Natália Falavigna from Brazil knew she wanted to be an Olympic athlete from the age of four. She tried several sports before finding taekwondo. When her teacher told her he could make her a world champion she realised she'd found what she wanted to do for the rest of her life. She enjoys the 'explosive' nature of taekwondo which involves high-energy kicking and spinning, and the challenge of mastering her emotions during a fight. In 2004 she achieved her dream of competing in the Olympics, coming fourth place. Then in 2008 she won bronze at the Summer Olympics, becoming the first Brazilian to win an Olympic medal in taekwondo.

Picture: Norma Foster (Right) and Natália Falavigna (Left)
Picture credits: Peter Stoddart (Right) /Fausto Roim (Left)

Martial Artists: Norma Foster And Natlia Falavigna20151102

Norma Foster from Scotland discovered karate in her teens when her male friends began taking classes and using Japanese words that were strange to her. She decided to start learning herself but when it came to competitions she found herself the only woman in the room. She wasn't deterred and after spending eight years in Tokyo studying karate she now has a sixth degree black belt. Norma became the first female referee at the World Karate Federation, but her career was not without obstacles: on one occasion a competition was shut down because a member of the referee committee claimed that women were not allowed to judge male athletes. Now she wants to increase the number of women referees at all levels of the sport.

Natália Falavigna from Brazil knew she wanted to be an Olympic athlete from the age of four. She tried several sports before finding taekwondo. When her teacher told her he could make her a world champion she realised she'd found what she wanted to do for the rest of her life. She enjoys the 'explosive' nature of taekwondo which involves high-energy kicking and spinning, and the challenge of mastering her emotions during a fight. In 2004 she achieved her dream of competing in the Olympics, coming fourth place. Then in 2008 she won bronze at the Summer Olympics, becoming the first Brazilian to win an Olympic medal in taekwondo.

Picture: Norma Foster (Right) and Natália Falavigna (Left)

Picture credits: Peter Stoddart (Right) /Fausto Roim (Left)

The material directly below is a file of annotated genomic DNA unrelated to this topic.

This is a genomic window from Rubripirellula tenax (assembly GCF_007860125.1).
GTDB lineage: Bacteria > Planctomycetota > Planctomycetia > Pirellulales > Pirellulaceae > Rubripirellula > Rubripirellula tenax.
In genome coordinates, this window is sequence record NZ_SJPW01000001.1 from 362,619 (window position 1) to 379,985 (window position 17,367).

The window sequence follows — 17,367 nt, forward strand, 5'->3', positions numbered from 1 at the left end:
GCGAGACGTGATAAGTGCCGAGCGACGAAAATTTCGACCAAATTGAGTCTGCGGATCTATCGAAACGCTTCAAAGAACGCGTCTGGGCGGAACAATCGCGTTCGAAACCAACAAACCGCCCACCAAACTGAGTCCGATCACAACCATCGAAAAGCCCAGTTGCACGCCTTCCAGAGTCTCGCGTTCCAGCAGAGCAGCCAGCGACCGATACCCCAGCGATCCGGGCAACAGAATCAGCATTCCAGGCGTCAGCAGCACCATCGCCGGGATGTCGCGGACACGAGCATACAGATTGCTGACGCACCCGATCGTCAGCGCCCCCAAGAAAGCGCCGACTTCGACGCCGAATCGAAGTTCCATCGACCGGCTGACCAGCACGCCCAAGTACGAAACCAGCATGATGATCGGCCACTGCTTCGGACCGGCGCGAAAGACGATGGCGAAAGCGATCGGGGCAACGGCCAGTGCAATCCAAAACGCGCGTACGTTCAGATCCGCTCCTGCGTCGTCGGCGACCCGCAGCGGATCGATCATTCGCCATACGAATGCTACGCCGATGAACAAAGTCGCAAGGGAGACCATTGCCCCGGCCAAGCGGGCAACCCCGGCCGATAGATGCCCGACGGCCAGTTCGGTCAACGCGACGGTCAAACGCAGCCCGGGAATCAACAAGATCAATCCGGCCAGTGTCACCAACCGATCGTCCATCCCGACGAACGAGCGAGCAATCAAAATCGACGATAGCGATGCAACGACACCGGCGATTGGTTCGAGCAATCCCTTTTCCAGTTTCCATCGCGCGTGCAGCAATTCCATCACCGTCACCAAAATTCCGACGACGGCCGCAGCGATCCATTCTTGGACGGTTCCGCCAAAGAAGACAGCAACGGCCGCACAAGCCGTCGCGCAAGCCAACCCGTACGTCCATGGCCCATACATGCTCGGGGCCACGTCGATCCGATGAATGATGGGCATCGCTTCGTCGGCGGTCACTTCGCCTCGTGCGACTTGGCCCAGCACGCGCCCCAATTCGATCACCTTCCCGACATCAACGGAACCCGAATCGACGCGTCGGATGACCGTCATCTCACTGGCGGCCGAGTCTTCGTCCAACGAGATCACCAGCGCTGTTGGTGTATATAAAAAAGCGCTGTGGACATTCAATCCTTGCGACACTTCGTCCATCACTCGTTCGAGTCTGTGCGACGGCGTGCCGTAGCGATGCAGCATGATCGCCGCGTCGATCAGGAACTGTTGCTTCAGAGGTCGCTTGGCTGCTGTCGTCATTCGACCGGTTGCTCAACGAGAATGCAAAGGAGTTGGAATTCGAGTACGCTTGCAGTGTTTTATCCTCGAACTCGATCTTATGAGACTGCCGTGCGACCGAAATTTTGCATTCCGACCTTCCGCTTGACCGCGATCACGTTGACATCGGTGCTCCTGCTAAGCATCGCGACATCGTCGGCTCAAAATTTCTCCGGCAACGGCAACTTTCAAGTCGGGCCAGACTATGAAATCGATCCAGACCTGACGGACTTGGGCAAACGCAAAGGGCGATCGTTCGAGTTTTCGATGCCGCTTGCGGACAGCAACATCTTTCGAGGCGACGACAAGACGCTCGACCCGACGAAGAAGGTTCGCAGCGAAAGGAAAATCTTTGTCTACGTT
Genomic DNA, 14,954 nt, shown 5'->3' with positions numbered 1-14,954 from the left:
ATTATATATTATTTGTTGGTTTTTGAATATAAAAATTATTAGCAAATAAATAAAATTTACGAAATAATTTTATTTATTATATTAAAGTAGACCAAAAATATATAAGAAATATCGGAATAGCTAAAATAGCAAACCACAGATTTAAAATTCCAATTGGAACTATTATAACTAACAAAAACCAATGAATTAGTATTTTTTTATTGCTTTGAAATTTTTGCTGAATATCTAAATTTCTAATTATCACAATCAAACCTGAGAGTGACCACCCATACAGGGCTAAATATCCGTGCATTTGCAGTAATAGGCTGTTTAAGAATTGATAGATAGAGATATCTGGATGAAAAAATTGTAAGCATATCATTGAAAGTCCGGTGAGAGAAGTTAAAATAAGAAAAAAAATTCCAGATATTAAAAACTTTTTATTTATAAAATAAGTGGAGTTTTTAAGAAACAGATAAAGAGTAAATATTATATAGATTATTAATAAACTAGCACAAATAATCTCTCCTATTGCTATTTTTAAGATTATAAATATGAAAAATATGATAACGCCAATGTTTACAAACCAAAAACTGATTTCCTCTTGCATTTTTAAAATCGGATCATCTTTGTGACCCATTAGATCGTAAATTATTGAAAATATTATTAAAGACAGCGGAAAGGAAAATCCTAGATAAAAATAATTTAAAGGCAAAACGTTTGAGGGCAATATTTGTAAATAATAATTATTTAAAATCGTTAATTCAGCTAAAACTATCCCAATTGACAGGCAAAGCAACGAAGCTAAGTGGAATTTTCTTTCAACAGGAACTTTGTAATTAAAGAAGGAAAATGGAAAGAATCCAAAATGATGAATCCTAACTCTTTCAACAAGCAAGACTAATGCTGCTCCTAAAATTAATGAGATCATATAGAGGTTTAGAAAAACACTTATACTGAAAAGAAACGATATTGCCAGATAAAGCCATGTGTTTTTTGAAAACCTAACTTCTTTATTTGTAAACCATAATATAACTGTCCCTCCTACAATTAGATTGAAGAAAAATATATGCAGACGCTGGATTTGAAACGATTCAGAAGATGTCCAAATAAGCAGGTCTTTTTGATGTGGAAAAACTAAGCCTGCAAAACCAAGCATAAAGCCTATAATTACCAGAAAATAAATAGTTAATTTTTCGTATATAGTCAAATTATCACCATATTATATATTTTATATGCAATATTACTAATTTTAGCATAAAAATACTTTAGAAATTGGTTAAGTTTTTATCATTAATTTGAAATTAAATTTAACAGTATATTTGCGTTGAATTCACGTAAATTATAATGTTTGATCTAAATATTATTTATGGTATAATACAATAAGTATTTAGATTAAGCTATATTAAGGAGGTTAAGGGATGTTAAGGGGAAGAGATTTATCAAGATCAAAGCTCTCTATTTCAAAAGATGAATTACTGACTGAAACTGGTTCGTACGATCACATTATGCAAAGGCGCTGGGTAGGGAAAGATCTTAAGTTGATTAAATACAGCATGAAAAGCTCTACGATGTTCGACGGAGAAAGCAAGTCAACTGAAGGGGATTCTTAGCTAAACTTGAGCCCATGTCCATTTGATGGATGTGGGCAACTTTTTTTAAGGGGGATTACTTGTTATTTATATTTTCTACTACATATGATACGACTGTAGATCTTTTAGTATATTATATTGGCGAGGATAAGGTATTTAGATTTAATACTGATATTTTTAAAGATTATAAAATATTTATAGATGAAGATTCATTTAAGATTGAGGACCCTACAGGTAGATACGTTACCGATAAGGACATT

A Scottish karate referee and a Brazilian taekwondo champion share their experiences

Matchmakers

Is there a secret formula for finding love and marriage? Two modern-day matchmakers working within the Jewish community and the Hindu community share their unique insights into dating and relationships.

Aleeza Ben Shalom is a Jewish-American matchmaker based in Philadelphia, USA, who describes herself as a love coach for marriage-minded singles. Her approach is not necessarily to find someone a match herself, but to give them the tools they might need to find a potential partner, mainly through a series of coaching sessions. She works within the Jewish community, and enjoys matching older singles through her business Marriage Minded Mentor.

Geeta Khanna is an Indian matchmaker based in Delhi who tries to bridge the divide between the expectations of traditional parents and the modern desires of her clients. While many Indians are now using dating apps like Tinder and Shaadi, Geeta thinks there is still room for her personal services. Her agency Cocktail Matches serves an affluent Hindu community. She says she works with people of all ages, but in India it can be hard to find a match if you've been divorced.

(L) Aleeza Ben Shalom (credit: Yehudis Goldfarb)
(R) Geeta Khanna (credit: Vijay Kumar Gupta)

Matchmakers20180305

Is there a secret formula for finding love and marriage? Two modern-day matchmakers working within the Jewish community and the Hindu community share their unique insights into dating and relationships.

Aleeza Ben Shalom is a Jewish-American matchmaker based in Philadelphia, USA, who describes herself as a love coach for marriage-minded singles. Her approach is not necessarily to find someone a match herself, but to give them the tools they might need to find a potential partner, mainly through a series of coaching sessions. She works within the Jewish community, and enjoys matching older singles through her business Marriage Minded Mentor.

Geeta Khanna is an Indian matchmaker based in Delhi who tries to bridge the divide between the expectations of traditional parents and the modern desires of her clients. While many Indians are now using dating apps like Tinder and Shaadi, Geeta thinks there is still room for her personal services. Her agency Cocktail Matches serves an affluent Hindu community. She says she works with people of all ages, but in India it can be hard to find a match if you've been divorced.

(L) Aleeza Ben Shalom (credit: Yehudis Goldfarb)
(R) Geeta Khanna (credit: Vijay Kumar Gupta)